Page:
We’re finally done with 2022. The pandemic is mostly behind us, the world’s economy is rebounding and the year ahead looks bright. But as we move into 2023, it’s helpful to get some idea of what’s ahead, especially when it comes to data security and privacy, since they will control much of what happens over the next year. To find out, we asked several industry leaders what they expected. The consensus – things will not get better and they may get worse, perhaps much worse.
“Overall, organizations and individuals need to stay vigilant and proactive in protecting themselves from cybersecurity threats,” said Bryan Hornung, CEO of Xact IT Solutions, “as the landscape is constantly evolving, and new threats are likely to emerge.”
Hornung said that with the move to cloud storage and computing, the threats will change.
“There will be an increasing need to secure and protect this data from threats such as data breaches and unauthorized access,” he said.
What isn’t going to change dramatically are the targets of those attacks. According to Arti Raman, CEO and founder of Titanium, large corporations are still a favored target. In a recent survey of corporate security professionals, “these experts found that large corporations (41%) will be the top sector targeted for cyberattacks in 2023, favored over financial institutions (36%), government (14%), healthcare (9%), and education (8%). The fast-paced change has introduced new vulnerabilities into corporate networks, making them an increasingly attractive target for cyber attackers.”
One reason for the interest of attackers is the vast amount of personal data that is essentially free for the taking on corporate and social media platforms. “One of the biggest issues in data security that will continue to be an issue in 2023 has been the relentless sale and essentially open market for personal data from social media platforms,” said Art Shaikh, founder, and CEO of Circleit and DigitalWill.com. “We have seen breaches in several sectors over the past few years. The trend is slowly moving to more private technologies that are finding new ways to monetize their technologies. Until that is a more ubiquitous change, consumers using the majority of online tools are susceptible to hacks and data breaches. Private and secure platforms are being released, which will help keep data secure in the future.”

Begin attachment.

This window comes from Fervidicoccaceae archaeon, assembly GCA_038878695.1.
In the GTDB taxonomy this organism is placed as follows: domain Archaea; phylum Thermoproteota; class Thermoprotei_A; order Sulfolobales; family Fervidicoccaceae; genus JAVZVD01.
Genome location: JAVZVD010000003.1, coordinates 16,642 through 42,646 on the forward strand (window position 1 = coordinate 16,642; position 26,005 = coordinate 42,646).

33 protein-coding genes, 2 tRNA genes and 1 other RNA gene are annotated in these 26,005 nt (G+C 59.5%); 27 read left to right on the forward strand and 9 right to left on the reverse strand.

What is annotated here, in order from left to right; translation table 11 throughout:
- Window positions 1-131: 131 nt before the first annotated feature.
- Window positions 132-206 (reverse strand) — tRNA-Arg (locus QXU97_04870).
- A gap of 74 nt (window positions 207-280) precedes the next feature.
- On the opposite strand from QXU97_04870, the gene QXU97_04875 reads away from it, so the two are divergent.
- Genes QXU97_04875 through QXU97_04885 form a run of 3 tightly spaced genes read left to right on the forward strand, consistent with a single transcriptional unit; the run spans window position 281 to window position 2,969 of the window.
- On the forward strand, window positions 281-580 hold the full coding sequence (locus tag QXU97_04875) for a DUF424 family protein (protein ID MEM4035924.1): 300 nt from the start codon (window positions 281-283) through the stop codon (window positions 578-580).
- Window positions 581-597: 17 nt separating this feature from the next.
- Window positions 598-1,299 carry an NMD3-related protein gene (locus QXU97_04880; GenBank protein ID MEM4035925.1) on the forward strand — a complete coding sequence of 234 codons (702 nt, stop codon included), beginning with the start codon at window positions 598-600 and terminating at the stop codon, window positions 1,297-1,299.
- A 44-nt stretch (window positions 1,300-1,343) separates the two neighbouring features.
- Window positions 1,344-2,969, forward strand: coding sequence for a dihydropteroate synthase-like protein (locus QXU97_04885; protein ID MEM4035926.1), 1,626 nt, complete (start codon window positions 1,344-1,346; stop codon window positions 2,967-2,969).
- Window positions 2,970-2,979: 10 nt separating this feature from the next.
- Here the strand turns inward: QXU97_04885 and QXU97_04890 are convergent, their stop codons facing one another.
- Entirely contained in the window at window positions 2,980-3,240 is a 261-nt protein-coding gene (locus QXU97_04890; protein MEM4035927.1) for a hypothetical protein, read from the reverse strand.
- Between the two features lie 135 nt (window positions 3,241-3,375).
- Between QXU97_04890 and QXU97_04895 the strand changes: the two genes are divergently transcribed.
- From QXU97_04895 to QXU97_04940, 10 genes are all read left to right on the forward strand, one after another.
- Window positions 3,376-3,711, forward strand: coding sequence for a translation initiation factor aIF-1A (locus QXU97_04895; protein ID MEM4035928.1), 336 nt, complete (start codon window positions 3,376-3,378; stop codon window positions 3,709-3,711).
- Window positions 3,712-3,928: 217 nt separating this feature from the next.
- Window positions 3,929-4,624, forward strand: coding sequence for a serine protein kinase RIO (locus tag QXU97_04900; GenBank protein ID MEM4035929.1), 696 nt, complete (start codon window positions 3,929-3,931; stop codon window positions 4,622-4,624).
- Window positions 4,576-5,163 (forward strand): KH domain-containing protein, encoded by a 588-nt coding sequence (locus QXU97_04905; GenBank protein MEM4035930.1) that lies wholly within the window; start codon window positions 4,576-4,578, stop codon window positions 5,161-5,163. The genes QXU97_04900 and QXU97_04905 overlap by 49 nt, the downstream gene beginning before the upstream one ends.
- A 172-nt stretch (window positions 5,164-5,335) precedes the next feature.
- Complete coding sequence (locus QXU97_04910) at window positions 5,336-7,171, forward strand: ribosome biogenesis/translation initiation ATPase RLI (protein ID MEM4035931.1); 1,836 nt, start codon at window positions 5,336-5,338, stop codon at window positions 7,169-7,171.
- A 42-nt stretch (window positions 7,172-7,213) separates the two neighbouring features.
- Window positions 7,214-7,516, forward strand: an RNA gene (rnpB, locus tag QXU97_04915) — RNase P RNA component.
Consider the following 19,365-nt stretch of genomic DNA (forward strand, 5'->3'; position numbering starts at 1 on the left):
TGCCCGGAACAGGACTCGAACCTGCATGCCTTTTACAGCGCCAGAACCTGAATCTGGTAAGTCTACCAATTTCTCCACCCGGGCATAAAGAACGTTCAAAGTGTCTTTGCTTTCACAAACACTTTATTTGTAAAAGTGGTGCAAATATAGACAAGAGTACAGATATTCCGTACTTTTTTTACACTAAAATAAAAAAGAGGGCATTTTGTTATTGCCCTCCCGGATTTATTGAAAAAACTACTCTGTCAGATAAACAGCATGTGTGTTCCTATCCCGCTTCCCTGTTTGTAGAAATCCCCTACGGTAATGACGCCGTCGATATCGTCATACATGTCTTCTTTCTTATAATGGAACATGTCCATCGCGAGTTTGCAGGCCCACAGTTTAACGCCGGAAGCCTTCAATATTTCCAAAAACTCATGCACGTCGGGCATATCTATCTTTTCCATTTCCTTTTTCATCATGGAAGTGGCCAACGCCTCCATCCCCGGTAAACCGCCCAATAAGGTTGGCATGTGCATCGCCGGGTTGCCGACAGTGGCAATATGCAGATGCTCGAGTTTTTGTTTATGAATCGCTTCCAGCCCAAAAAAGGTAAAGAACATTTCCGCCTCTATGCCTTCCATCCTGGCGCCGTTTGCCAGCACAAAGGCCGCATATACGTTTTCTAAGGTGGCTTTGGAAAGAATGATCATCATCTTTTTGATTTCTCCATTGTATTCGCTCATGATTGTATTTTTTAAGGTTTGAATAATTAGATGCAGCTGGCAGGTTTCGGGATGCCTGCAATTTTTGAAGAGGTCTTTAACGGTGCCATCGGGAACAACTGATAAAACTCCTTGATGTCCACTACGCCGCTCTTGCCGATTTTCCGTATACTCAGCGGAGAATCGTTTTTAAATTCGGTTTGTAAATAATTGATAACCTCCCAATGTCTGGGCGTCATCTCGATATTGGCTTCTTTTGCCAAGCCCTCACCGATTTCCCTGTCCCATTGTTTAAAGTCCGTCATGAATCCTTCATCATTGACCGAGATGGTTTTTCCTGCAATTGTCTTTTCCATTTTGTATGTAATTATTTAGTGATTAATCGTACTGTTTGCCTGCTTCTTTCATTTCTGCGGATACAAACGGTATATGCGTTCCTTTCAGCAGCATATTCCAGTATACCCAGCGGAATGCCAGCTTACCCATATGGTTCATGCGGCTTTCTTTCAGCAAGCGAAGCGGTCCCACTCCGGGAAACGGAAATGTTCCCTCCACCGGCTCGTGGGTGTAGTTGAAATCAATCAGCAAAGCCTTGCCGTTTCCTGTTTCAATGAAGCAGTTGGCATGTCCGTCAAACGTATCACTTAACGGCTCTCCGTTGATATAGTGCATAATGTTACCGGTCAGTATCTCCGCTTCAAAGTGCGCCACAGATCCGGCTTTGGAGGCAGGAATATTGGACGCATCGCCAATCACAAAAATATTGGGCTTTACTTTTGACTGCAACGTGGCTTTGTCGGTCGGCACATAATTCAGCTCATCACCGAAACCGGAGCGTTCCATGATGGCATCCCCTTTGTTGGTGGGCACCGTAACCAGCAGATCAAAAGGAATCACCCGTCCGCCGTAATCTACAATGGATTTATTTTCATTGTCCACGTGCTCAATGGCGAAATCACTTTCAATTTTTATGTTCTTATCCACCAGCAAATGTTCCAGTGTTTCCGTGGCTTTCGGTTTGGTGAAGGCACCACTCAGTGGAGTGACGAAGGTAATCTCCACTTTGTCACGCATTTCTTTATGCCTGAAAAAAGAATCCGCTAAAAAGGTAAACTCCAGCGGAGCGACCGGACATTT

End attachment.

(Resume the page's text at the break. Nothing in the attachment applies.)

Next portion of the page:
The Weak Economy
There are some key factors in the failure of things to improve materially. Ricardo Villadiego, CEO and founder of Lumu explains what those factors are.
“The economic crisis will drive cybercriminal creativity,” Villadiego said. “As economies flag, more people will turn to cybercrime as a source of income. This will drive further diversification, finding new vectors and attacking new targets – including, smaller businesses.”
And he said that one of today’s greatest threats will get worse. “Ransomware syndicates will continue to avoid prosecution,” Villadiego predicted. “Despite efforts to get back at the many ransomware gangs, such as in the Australian government targeting the perpetrators of the Medibank breach – we predict that ZERO ransomware gang will face prosecution. Besides being nearly impossible to track down, they often dismantle and return under a new name. Politicians won’t prioritize the issue of cybercrime for fear of becoming targets.”
The failure to find and prosecute cyber criminals will lead to a major breach, he said. “A major critical infrastructure breach will disrupt vital services,” Villadiego said. “Despite a concerted federal effort to shore up cyber preparedness, we are past due for ‘the Big One.’ Expect a cyber attack to disrupt access to water, electricity, gas, or the internet, in 2023.”
In general, the EU has been ahead of the US in codifying security requirements, but because most of the largest corporations operate in Europe as well as in the US, changes there has a global effect. There, the EU has put in place the Cyber Resilience Act, which can impose massive fines for failure to protect personal data.
Overall, 2023 doesn’t look great to anyone, except perhaps for cybercriminals. According to Sarah Hospelhorn, CMO at BigID, “2023 will be a huge year in data security: all signs point to more cloud data breaches as companies of all sizes accelerate cloud adoption – with native controls not able to keep up with the evolving threat landscape and threat vectors. The role of artificial intelligence and machine learning will continue to influence data security, as the technology becomes more advanced with automation and risk profiles bringing more actionable defense in depth to data.”
The expert view – be ready for significant breaches, and a lot of them.